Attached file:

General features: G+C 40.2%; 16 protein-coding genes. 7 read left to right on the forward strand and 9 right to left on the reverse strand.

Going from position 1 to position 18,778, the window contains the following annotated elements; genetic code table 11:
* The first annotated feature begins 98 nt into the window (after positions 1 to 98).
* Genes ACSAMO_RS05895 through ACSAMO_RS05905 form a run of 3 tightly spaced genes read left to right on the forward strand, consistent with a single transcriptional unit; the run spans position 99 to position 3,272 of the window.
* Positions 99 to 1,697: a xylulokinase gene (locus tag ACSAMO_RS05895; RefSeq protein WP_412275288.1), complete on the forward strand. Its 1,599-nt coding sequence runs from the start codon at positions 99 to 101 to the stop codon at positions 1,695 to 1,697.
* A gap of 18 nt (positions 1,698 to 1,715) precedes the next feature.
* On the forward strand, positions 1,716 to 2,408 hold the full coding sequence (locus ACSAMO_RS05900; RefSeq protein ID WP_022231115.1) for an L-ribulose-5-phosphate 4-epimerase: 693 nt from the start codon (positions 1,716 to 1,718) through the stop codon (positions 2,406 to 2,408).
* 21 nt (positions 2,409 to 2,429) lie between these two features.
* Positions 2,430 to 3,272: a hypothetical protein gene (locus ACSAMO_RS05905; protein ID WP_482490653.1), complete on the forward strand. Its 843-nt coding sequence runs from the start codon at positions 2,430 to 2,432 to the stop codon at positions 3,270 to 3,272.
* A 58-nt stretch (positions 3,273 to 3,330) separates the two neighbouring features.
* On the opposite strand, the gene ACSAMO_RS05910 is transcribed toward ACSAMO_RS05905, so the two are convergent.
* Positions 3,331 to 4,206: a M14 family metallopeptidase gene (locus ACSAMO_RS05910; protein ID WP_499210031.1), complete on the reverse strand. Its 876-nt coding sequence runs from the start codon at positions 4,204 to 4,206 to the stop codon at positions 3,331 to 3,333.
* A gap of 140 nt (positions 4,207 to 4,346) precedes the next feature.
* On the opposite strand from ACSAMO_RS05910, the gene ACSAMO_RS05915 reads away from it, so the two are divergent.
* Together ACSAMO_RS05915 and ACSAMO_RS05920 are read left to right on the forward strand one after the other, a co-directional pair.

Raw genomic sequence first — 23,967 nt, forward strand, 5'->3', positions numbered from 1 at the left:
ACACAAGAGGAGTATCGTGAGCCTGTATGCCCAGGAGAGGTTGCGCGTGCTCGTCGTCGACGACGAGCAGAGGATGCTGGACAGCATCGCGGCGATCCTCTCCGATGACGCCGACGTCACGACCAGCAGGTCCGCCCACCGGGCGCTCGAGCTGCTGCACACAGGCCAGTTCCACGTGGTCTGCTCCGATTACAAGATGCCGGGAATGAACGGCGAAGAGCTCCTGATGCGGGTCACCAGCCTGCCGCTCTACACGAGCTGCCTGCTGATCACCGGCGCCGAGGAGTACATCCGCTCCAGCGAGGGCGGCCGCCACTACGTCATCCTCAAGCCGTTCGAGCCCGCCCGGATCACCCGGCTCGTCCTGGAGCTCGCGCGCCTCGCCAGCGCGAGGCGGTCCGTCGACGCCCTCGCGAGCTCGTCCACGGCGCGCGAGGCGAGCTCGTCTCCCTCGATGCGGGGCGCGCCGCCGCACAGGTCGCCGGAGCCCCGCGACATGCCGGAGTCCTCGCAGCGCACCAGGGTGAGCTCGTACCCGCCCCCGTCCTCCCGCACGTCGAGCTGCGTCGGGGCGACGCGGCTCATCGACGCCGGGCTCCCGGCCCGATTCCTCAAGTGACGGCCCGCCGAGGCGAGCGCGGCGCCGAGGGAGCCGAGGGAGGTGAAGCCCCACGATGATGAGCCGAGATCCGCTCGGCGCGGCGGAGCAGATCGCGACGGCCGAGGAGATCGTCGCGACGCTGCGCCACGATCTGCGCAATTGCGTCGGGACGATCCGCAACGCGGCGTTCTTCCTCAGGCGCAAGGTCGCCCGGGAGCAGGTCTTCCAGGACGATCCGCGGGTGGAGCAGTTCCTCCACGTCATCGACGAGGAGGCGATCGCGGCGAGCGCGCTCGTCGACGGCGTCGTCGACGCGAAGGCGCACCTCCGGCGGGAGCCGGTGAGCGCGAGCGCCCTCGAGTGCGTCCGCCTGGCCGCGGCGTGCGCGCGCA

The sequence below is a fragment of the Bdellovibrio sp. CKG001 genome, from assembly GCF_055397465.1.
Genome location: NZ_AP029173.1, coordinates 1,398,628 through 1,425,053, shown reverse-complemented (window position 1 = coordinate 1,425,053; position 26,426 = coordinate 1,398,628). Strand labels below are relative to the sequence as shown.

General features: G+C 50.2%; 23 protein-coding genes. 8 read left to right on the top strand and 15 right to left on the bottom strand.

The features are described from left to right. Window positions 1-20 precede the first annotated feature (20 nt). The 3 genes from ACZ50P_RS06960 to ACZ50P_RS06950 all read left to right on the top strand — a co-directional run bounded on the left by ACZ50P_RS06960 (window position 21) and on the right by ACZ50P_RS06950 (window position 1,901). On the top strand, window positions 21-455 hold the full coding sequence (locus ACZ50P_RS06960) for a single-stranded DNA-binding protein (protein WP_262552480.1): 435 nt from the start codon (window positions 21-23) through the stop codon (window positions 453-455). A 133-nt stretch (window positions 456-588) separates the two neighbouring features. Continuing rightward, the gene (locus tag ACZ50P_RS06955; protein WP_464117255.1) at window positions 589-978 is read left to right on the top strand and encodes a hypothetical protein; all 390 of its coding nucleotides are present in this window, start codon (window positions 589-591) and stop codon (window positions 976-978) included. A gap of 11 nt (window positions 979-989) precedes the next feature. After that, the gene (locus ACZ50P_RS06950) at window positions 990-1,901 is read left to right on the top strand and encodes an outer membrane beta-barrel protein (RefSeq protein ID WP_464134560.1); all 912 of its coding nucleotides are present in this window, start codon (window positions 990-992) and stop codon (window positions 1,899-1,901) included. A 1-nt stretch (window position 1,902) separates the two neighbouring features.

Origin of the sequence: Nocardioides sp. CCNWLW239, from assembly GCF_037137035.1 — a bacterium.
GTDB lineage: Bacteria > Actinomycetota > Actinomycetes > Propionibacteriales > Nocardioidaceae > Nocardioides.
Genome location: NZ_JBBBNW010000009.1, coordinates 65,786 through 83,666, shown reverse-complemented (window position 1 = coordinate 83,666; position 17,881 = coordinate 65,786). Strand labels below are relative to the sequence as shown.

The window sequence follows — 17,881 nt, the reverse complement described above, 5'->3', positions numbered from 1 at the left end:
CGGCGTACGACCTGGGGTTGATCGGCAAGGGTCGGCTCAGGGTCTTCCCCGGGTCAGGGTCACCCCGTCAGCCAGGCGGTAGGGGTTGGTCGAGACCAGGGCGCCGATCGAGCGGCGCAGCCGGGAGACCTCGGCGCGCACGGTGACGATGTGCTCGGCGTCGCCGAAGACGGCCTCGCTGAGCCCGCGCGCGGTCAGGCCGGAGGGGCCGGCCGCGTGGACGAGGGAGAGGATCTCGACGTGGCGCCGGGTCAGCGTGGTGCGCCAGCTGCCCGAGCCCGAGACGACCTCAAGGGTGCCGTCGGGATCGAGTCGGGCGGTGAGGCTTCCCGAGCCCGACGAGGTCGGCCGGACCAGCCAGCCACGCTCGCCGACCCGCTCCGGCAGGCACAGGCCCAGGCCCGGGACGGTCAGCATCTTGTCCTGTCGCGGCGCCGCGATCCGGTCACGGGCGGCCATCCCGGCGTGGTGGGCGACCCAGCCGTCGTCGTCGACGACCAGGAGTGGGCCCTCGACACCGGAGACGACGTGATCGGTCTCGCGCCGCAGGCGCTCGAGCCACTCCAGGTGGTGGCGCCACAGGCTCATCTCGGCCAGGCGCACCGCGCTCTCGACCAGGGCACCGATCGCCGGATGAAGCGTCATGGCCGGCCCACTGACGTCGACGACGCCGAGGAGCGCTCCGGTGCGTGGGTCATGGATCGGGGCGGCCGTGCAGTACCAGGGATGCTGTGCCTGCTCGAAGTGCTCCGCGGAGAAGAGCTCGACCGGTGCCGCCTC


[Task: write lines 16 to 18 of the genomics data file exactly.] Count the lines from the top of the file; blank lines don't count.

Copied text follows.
Raw genomic sequence first — 23,967 nt, forward strand, 5'->3', positions numbered from 1 at the left:
ACACAAGAGGAGTATCGTGAGCCTGTATGCCCAGGAGAGGTTGCGCGTGCTCGTCGTCGACGACGAGCAGAGGATGCTGGACAGCATCGCGGCGATCCTCTCCGATGACGCCGACGTCACGACCAGCAGGTCCGCCCACCGGGCGCTCGAGCTGCTGCACACAGGCCAGTTCCACGTGGTCTGCTCCGATTACAAGATGCCGGGAATGAACGGCGAAGAGCTCCTGATGCGGGTCACCAGCCTGCCGCTCTACACGAGCTGCCTGCTGATCACCGGCGCCGAGGAGTACATCCGCTCCAGCGAGGGCGGCCGCCACTACGTCATCCTCAAGCCGTTCGAGCCCGCCCGGATCACCCGGCTCGTCCTGGAGCTCGCGCGCCTCGCCAGCGCGAGGCGGTCCGTCGACGCCCTCGCGAGCTCGTCCACGGCGCGCGAGGCGAGCTCGTCTCCCTCGATGCGGGGCGCGCCGCCGCACAGGTCGCCGGAGCCCCGCGACATGCCGGAGTCCTCGCAGCGCACCAGGGTGAGCTCGTACCCGCCCCCGTCCTCCCGCACGTCGAGCTGCGTCGGGGCGACGCGGCTCATCGACGCCGGGCTCCCGGCCCGATTCCTCAAGTGACGGCCCGCCGAGGCGAGCGCGGCGCCGAGGGAGCCGAGGGAGGTGAAGCCCCACGATGATGAGCCGAGATCCGCTCGGCGCGGCGGAGCAGATCGCGACGGCCGAGGAGATCGTCGCGACGCTGCGCCACGATCTGCGCAATTGCGTCGGGACGATCCGCAACGCGGCGTTCTTCCTCAGGCGCAAGGTCGCCCGGGAGCAGGTCTTCCAGGACGATCCGCGGGTGGAGCAGTTCCTCCACGTCATCGACGAGGAGGCGATCGCGGCGAGCGCGCTCGTCGACGGCGTCGTCGACGCGAAGGCGCACCTCCGGCGGGAGCCGGTGAGCGCGAGCGCCCTCGAGTGCGTCCGCCTGGCCGCGGCGTGCGCGCGCA

The sequence below is a fragment of the Bdellovibrio sp. CKG001 genome, from assembly GCF_055397465.1.